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dc.contributor.advisorDonald R. Sadoway.en_US
dc.contributor.authorAvery, Kenneth Charlesen_US
dc.contributor.otherMassachusetts Institute of Technology. Dept. of Materials Science and Engineering.en_US
dc.date.accessioned2009-08-26T17:19:36Z
dc.date.available2009-08-26T17:19:36Z
dc.date.issued2009en_US
dc.identifier.urihttp://hdl.handle.net/1721.1/46677
dc.descriptionThesis (Ph. D.)--Massachusetts Institute of Technology, Dept. of Materials Science and Engineering, 2009.en_US
dc.description"February 2009." In title on title page, double-underscored "x" appears as subscript.en_US
dc.descriptionIncludes bibliographical references.en_US
dc.description.abstractIt has recently been reported that the rate performance of Lix̳ V₂O₅, a widely studied candidate Li-ion battery cathode material, can be significantly improved through a variety of particle size reduction techniques, (e.g. nano templating). It is widely believed that the microscale mechanism responsible for this improvement in rate performance is a reduction in the Li+ diffusion path length. Yet, the experimentally observed discharge performance of Lix̳ V₂ O₅ cathode films comprised of active material particles of varying sizes (between films) and subject to variable rates of discharge deviates sharply from results predicted by Fickian scaling laws. In a crystalline Li+ insertion host the incorporation of ionic volume commensurate with electrochemical discharge often leads to phase transformation. While the consequent phase coexistence is largely responsible for the high energy densities reported in many crystalline insertion hosts, its effect upon rate performance, (or power density), is not well understood. Recently, researchers identified facilitated phase boundary motion as the mechanism responsible for improved high-rate performance in one nanoscaled insertion compound. The preservation of a coherent phase boundary between differentially lithiated, coexistent end-member phases that would normally relax the interfacial strain associated with biphasic volumetric mismatch by forming incoherent phase boundaries, they reasoned, lead to the observed improvement in high-rate performance. A number of discrete structural and electrochemical signatures have subsequently been identified that are believed to correlate with facilitated phase-boundary-motion in nanoscaled insertion hosts. These equilibrium signatures, which include; enhanced Li+ solubility in end-member phases, decreased volumetric mismatch between coexistent end-member phases, increased interfacial strain between coexistent end-member phases, and reduced cycling hysteresis, have been identified in the dimensionally graded Lix̳ V₂ O₅ system, suggesting that rate performance in this system may, in fact, also be gated by sluggish phase boundary motion.en_US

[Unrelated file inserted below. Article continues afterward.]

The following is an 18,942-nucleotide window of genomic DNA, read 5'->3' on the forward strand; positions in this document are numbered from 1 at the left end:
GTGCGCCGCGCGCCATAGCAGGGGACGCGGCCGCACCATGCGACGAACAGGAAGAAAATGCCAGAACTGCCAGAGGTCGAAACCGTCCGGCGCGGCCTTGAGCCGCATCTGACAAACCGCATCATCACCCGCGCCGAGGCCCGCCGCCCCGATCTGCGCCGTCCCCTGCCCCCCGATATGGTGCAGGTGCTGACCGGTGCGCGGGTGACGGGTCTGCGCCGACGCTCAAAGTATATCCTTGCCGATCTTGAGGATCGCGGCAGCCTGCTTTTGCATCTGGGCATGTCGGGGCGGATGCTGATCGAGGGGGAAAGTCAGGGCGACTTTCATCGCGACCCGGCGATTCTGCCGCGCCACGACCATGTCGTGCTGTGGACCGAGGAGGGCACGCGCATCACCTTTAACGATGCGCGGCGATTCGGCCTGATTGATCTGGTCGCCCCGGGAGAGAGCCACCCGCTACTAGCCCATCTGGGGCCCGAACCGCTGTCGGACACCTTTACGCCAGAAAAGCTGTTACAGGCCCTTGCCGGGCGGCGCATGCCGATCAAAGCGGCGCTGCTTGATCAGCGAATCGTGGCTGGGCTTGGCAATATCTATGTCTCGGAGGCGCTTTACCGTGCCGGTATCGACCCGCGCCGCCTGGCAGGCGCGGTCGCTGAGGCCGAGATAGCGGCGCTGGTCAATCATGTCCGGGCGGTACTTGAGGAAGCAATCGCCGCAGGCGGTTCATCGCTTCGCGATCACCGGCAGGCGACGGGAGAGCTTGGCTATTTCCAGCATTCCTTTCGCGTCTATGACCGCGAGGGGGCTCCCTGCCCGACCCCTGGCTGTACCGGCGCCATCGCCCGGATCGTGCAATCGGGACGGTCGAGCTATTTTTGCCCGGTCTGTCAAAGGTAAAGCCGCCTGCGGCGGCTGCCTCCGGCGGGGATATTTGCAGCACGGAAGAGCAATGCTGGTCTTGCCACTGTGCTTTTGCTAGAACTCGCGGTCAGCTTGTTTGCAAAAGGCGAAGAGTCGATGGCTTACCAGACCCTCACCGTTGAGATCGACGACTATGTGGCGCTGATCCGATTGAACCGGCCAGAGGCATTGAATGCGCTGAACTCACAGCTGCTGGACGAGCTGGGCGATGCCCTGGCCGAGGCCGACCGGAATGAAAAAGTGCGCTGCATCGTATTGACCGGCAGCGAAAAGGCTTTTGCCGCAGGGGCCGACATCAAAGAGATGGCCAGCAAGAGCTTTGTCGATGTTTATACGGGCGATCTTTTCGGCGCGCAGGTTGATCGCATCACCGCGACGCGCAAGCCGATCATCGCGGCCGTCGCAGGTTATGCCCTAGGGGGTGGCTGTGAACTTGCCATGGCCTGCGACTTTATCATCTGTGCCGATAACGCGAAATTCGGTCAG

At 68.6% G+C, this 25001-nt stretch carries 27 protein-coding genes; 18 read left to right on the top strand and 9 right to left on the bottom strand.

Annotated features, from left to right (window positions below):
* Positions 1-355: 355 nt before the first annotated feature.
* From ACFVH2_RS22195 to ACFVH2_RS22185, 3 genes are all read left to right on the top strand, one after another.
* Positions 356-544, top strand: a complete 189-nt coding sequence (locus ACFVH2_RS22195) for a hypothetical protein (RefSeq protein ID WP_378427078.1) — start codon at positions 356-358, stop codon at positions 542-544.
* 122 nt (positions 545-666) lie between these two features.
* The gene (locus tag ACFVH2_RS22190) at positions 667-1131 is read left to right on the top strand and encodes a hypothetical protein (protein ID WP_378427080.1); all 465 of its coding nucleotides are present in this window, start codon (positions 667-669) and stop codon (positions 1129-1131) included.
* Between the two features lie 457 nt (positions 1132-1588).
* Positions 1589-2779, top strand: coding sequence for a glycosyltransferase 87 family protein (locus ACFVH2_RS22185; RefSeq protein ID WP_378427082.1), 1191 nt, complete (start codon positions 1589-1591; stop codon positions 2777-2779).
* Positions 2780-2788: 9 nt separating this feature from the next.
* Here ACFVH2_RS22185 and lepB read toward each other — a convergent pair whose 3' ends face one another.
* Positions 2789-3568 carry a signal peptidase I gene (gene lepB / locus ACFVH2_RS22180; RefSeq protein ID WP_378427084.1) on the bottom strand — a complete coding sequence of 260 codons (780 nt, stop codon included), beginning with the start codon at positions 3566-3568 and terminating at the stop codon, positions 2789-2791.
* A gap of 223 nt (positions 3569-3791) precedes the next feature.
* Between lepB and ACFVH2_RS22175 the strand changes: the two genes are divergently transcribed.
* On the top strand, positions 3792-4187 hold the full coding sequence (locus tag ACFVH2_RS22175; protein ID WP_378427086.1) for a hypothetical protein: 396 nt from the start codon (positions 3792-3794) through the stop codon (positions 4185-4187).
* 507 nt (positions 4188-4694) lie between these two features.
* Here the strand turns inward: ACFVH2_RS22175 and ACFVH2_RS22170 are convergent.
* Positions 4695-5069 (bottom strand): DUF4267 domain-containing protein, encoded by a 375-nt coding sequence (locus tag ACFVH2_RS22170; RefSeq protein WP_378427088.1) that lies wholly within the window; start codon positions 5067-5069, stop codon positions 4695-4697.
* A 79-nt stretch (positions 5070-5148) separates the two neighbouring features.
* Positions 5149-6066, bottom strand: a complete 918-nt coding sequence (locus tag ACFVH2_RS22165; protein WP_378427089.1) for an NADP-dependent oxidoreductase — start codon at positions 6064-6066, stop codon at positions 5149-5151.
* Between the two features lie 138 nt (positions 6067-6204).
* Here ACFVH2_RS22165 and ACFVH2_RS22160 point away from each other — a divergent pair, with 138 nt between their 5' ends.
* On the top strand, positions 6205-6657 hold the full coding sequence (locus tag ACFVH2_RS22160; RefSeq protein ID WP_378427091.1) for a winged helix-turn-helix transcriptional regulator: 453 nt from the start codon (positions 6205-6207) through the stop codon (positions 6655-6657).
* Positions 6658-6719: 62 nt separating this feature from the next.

dc.description.abstract(cont.) Finally, a non-equilibrium experimental technique, (modified GITT), designed to identify regimes in which phase-boundary motion is rate-limiting, is described. This modification entails the suppression of several assumptions governing the conventional application of the GITT technique to kinetic parameter extraction, namely, the use of "small" current pulses and the violation of the implicit monophasic constraint. It is observed that this variable rate-technique can identify regimes of phase boundary motion control in dimensionally graded Lix̳ V₂ O₅. Further, it is proposed that this technique might allow the microscale phenomenology of rate-limiting phase evolution to be modeled.en_US
dc.description.statementofresponsibilityby Kenneth Charles Avery.en_US
dc.format.extent122 p.en_US
dc.language.isoengen_US
dc.publisherMassachusetts Institute of Technologyen_US
dc.rightsM.I.T. theses are protected by copyright. They may be viewed from this source for any purpose, but reproduction or distribution in any format is prohibited without written permission. See provided URL for inquiries about permission.en_US
dc.rights.urihttp://dspace.mit.edu/handle/1721.1/7582en_US
dc.subjectMaterials Science and Engineering.en_US
dc.titleThe role of phase transformation in the rate performance limited Lix̳ V₂ O₅ battery cathodeen_US
dc.typeThesisen_US
dc.description.degreePh.D.en_US
dc.contributor.departmentMassachusetts Institute of Technology. Dept. of Materials Science and Engineering.en_US
dc.identifier.oclc428125639en_US


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